October 16, 2017 / 4:31 PM / a month ago

U.S., Japan fail to bridge gap on trade in economic talks

WASHINGTON (Reuters) - The United States and Japan agreed to work together against the rising threat from North Korea but failed to bridge differences on thorny issues of trade during economic talks on Monday, with Tokyo skirting U.S. demands to negotiate a two-way trade deal.

File Photo - A worker adjusts the U.S. flag before Japanese Prime Minister Shinzo Abe addresses media following a meeting with President-elect Donald Trump in Manhattan, New York, U.S., November 17, 2016. REUTERS/Andrew Kelly

In the second round of bilateral economic dialogues held a month before U.S. President Donald Trump’s first trip to Asia, his Vice President Mike Pence and Japanese Deputy Prime Minister Taro Aso emphasized cooperation to deal with Pyongyang’s rising nuclear capabilities.

“The United States...will continue to bring the full range of American power to bear on the regime in Pyongyang as we hope to achieve through diplomatic and economic means a peaceable solution and the achievement of the long-sought goal of a nuclear-free Korean peninsula,” Pence told Aso during the talks.

Japan agreed to streamline noise and emissions testing procedures for U.S. auto exports, while the two countries lifted trade restrictions on U.S. potatoes and Japanese persimmons.

But the United States and Japan remained at logger-heads on how to frame future trade talks with Tokyo pushing back against U.S. calls, made by Pence, to open up talks for a bilateral free trade agreement (FTA).

“The U.S. side expressed strong interest in U.S.-Japan FTA ... They also voiced interest in ways to cut the U.S. trade deficit,” said a Japanese government official.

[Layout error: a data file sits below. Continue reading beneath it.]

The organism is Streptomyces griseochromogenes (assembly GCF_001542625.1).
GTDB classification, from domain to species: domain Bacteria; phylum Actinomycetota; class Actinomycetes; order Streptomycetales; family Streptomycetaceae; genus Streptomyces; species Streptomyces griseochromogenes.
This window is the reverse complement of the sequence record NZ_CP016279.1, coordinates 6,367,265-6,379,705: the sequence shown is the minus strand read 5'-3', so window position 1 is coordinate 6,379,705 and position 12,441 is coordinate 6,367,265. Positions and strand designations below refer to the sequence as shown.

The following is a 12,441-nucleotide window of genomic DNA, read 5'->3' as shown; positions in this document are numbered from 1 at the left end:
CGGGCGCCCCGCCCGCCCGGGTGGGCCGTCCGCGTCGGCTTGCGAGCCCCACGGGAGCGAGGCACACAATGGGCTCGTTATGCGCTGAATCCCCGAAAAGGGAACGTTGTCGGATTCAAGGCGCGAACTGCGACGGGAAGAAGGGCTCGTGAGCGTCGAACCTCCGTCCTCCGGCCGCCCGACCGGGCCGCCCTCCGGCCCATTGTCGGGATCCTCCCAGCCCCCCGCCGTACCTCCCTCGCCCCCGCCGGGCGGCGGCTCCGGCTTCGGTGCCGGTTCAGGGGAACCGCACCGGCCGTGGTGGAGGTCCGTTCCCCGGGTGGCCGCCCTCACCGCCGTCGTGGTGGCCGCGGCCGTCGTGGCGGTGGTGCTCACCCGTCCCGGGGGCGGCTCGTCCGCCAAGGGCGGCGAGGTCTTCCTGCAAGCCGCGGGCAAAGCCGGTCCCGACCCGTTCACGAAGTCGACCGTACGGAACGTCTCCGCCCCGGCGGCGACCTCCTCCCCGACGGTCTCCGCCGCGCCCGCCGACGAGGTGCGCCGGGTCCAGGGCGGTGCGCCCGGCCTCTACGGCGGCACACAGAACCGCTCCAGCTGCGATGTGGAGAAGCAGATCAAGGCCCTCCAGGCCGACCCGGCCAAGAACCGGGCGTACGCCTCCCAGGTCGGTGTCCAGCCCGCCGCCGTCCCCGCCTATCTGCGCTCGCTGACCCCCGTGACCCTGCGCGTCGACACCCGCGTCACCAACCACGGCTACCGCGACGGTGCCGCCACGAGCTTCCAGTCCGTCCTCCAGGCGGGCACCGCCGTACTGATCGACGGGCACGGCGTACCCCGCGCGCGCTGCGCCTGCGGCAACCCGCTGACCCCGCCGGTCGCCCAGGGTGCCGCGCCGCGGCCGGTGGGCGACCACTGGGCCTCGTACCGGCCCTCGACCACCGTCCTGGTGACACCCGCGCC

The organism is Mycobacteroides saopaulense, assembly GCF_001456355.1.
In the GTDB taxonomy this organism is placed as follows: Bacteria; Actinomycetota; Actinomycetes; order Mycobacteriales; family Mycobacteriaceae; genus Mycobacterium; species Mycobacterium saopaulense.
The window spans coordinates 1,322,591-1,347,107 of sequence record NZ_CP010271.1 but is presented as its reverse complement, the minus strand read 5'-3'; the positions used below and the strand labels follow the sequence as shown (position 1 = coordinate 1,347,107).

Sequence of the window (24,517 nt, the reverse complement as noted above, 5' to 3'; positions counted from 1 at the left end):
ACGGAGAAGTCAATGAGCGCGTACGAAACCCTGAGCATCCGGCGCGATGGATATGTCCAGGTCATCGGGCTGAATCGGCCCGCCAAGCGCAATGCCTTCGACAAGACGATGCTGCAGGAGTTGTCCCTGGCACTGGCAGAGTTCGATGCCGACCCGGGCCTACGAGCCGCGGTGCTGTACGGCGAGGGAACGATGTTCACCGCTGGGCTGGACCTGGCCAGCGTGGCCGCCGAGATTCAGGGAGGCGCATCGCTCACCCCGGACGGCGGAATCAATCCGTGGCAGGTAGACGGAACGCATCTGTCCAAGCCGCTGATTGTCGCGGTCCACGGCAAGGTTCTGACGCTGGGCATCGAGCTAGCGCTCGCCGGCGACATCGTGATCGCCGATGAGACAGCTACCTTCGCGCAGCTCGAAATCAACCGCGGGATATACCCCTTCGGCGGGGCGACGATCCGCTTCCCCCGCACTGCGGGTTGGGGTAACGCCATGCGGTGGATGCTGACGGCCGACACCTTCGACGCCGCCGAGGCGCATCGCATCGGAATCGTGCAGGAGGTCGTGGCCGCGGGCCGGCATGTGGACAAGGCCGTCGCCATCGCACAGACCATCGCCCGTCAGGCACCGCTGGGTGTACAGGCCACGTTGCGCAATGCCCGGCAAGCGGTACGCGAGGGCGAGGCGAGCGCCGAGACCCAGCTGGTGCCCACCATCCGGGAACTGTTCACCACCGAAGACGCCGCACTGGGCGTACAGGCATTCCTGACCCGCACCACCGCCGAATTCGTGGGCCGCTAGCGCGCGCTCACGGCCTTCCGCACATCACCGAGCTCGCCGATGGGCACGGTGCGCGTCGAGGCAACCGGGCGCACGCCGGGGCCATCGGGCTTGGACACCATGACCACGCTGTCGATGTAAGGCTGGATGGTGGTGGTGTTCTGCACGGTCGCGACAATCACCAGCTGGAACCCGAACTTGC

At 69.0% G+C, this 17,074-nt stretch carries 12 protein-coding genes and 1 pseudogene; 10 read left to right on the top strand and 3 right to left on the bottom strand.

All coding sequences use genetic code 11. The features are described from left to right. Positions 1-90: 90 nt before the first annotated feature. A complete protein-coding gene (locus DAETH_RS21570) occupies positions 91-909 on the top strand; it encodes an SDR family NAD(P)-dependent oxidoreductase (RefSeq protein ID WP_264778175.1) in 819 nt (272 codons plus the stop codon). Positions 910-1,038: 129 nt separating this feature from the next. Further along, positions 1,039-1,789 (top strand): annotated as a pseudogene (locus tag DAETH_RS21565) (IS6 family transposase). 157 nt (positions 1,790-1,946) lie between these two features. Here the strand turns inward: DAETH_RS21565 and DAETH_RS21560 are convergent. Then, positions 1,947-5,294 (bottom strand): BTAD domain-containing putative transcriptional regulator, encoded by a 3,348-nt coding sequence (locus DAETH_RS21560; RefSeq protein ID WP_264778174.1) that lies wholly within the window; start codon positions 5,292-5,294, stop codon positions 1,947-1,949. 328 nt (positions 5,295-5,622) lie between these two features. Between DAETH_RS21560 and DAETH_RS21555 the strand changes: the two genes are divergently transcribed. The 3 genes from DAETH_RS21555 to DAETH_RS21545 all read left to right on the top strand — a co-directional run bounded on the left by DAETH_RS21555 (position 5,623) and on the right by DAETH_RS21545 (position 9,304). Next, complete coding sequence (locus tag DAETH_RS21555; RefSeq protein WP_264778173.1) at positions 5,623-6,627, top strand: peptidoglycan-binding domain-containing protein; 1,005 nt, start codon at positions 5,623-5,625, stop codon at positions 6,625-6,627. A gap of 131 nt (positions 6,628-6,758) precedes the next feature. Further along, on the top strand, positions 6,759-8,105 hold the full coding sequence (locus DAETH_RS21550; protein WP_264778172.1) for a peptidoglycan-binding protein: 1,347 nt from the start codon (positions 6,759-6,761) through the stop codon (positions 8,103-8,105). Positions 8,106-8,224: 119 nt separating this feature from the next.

Japan explained how its companies were creating U.S. jobs through investment and argued against focusing narrowly on the bilateral trade deficit, the official said.

“We will continue to discuss what framework Japan and the United States would create on trade,” he told reporters, adding that there was no agreement between the two countries on whether to open up talks for a two-way trade deal.

There was also no agreement on U.S. complaints about Japan’s safeguard mechanism on U.S. frozen beef imports. Sources have told Reuters that Tokyo will propose technical changes to the system to reduce U.S. pressure.

“There were some exchanges on the topic today. But discussions are ongoing,” the official said.

RELATIONSHIP TEST

The talks are shaping up to be a test of whether the close U.S.-Japan relationship can withstand Trump’s “America First” trade policies. The Trump administration has said it would like to negotiate a two-way trade deal to give U.S. goods more access to Japanese markets.

Tokyo has shown little appetite to meet U.S. calls to open up its highly protected agricultural markets ahead of a general election on Sunday in which Prime Minister Shinzo Abe’s ruling coalition is seeking to win votes from farmers and dairy producers.

Aso had hoped to defuse calls for a bilateral trade deal by cooperating on infrastructure and energy, for fear a two-way trade agreement would expose it to stronger U.S. pressure to open up its politically sensitive farm produce markets.

In Monday’s talks, the governments said they agreed to boost cooperation in areas such as transportation, infrastructure development and finance, without elaborating.

No date or venue were set for the next round of dialogue.

Ahead of the talks, analysts said it was unclear whether the two sides could narrow their trade differences.

“Japan has no plan to open talks for a bilateral free trade agreement (FTA) anytime soon,” said a Japanese government official with knowledge of the negotiations.

“We may not see much progress as Washington seems to have a lot on their plate,” with talks on renewing the North American Free Trade Agreement (NAFTA) also under way, the official said on condition of anonymity as he was not authorized to speak publicly.

Additional reporting by David Lawder and Roberta Rampton; Editing by Chizu Nomiyama and Sam Holmes

Our Standards:The Thomson Reuters Trust Principles.
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